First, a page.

There are events in one’s life that even as a toddler becomes forever etched in one’s very being and soul.
Beer Sheva. June 1967.
“Abba”, I called out. “Where are you going?” I ran towards my Father as he stood near the doorway dressed in his Tzahal army fatigues, with his knapsack, ready to go off to war.
At that age I knew nothing of my Father’s Palmach days and his commando deeds. That my Father was Motke Eish HaGarzen, Motke the Axeman. The Palmach commander and legend that led the 21 Palmachnikim that conquered Har Zion and rescued 1,700 Jewish men, women and children from the Old City on May 17/18 1948. I only knew that one of the two loves of my life, my Father, was off to war. The other love of my life, my Mother, was preparing the house to take care of my two brothers and myself.
My Father was my hero. Brave, strong, handsome, charismatic and the cultural minister of Beer Sheva. Being his son I had the access to climb tanks and jeeps. Nothing to me was as grand as the army, the jeeps and the bravery of our soldiers. But this morning my Father was off to war. Instantly I knew that it might be the last time I ever saw my Father ever again.
Even as a toddler my Mother had trained me to quickly run to the shelter when we heard jets fly overhead. The sound of jets and danger was so ingrained in me that even when I lived in the United States as a young boy I would run for cover. It would take years for that reflex to lessen. Even today my heart slightly races as the instinct to take cover still permeates my subconscious.
But in June 1967 my family, my friends, my neighborhood, and my whole country were all on edge.
Who would come back? Who would be an orphan? Who would be a widow? Who would be a grieving parent? Who would become maimed, disfigured, or insane?
All of us, every Israeli Jewish child was brave and trained to run for shelter, to hold back his tears, to not show fear, to be brave and a role model for all the other kids. Each boy acted cool so the little girls would feel safe. Each one of us, boy and girl was a little soldier.
And so as I ran to my Father, he crouched down and was eye to eye with me, showing and treating me with love, respect, care and dignity that only a true father can.
“When are you coming back, Abba?” I asked.
My Father gave me an answer that only an Israeli Father can give. I was satisfied. My Father always kept his promises to me. I felt confident he would not let me down.
He kissed me and I kissed him. And off he went to war.
And now my Mother had to remain strong and brave. It was her second war. In 1956 she was a new mother staying at home with my brother while my Father was fighting in the Sinai War. Now 11 years later she was now a mother of three and in her second war.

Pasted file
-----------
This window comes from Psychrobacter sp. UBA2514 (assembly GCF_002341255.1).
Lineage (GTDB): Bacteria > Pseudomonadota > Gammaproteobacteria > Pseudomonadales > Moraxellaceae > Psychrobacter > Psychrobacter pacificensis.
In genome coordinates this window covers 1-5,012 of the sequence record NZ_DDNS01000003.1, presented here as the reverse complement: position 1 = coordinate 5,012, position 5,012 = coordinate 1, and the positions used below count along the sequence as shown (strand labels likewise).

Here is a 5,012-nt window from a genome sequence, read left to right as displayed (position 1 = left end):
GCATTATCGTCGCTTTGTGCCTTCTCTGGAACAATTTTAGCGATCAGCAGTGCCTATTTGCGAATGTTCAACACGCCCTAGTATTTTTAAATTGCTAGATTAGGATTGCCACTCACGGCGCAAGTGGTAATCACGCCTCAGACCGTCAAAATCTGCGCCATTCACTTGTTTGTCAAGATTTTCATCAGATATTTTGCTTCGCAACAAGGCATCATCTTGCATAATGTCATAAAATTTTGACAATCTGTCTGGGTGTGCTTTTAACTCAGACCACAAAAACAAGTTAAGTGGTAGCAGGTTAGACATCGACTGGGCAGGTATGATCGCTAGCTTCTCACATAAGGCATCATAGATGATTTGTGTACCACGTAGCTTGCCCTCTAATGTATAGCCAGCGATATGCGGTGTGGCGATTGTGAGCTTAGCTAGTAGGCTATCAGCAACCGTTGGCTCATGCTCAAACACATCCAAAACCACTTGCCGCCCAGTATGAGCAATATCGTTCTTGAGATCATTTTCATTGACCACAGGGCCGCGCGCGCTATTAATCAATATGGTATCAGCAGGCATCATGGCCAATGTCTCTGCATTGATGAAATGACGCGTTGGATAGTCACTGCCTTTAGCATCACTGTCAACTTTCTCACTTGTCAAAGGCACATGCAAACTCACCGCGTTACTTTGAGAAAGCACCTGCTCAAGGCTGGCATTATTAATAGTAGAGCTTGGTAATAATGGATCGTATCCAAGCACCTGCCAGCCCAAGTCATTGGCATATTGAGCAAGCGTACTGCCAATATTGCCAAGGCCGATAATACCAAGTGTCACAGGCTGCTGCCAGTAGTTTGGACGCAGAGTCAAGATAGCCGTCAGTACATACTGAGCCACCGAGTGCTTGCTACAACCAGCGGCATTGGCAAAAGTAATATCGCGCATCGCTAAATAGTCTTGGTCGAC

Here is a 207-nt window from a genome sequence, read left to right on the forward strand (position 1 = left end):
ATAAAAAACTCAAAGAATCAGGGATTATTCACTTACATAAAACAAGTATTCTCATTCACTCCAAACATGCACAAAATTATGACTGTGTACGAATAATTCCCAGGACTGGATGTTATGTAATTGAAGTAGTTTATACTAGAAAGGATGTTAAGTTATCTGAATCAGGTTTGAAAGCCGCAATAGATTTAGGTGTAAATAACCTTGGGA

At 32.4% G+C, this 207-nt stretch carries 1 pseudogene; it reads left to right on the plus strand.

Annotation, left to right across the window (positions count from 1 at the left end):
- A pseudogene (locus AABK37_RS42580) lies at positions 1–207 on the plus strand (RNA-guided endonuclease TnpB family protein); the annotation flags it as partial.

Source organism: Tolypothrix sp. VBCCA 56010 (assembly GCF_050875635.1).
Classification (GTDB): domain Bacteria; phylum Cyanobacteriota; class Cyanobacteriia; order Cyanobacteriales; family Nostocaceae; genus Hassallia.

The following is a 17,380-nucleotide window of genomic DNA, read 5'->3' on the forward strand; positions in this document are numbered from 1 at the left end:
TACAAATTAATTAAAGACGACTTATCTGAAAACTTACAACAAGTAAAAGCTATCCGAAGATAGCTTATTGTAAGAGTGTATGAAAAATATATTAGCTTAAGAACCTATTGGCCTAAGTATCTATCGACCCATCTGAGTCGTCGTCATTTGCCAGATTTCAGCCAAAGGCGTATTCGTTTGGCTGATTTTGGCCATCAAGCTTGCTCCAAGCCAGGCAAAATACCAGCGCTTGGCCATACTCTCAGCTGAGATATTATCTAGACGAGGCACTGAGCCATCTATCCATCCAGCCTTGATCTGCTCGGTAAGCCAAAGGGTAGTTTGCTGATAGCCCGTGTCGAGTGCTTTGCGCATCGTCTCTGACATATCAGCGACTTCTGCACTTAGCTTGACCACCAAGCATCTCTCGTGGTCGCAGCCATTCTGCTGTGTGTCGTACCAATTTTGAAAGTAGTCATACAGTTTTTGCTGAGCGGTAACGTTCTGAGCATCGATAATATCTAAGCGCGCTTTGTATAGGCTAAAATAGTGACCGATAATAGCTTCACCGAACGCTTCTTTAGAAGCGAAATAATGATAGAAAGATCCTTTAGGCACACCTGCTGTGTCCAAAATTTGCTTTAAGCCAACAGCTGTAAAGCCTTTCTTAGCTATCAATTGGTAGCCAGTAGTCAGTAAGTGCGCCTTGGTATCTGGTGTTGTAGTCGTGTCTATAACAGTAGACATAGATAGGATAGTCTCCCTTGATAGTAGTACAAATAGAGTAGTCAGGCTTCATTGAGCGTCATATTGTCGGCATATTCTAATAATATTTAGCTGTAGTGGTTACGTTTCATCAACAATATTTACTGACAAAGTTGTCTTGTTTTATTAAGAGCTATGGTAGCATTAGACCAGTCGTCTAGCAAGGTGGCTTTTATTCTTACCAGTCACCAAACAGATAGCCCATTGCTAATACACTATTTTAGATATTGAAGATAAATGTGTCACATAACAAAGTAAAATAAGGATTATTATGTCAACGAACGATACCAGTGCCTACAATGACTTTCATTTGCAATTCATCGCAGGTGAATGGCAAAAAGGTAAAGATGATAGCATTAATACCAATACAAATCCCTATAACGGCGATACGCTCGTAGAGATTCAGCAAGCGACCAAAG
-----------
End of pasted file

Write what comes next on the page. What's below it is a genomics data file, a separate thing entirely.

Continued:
As the days passed we were glued to the radio, waiting and listening to any news report.Three days and no word from my Father. No word of his company. No word from anyone. Jets flying overhead. War reports on the radio. And all of us in the dark.
And as the war was proceeding and the news of victories and of fallen soldiers was coming into our neighborhood, each city was unto itself. It was too dangerous to venture out.
Every mother was holding down the fort. Every sibling was encouraging his/her sibling. Each son and daughter was praying to G-d that their father would return. Each wife was pleading with G-d that her husband would step through the door and give her the hugs of a lifetime.
And then as the seven days of war had come to an end, my Father, on whose birthday I was born, fulfilled his promise. A promise that only an Israeli father could give his son so as to comfort him.
“Abba. When are you coming back?”
“I will be back in a week.” Father replied.
And so it was. My Father, the love and hero of my life, fulfilled his promise and returned in one week.
I will always be grateful to Hashem that I was blessed to have my Father return alive and whole.
And I will forever mourn for my fellow friends whose Fathers did not come home, or came home with life long wounds.
To be Israeli is to know war, to mourn for others, to celebrate victory, to be fearless, to fight gloriously on the battlefield and to constantly hope for peace so no child will ever be an orphan or see their able-bodied hero or heroine parent maimed and crippled by war.
Forever in my blood, soul and heart are the Six Days of 1967.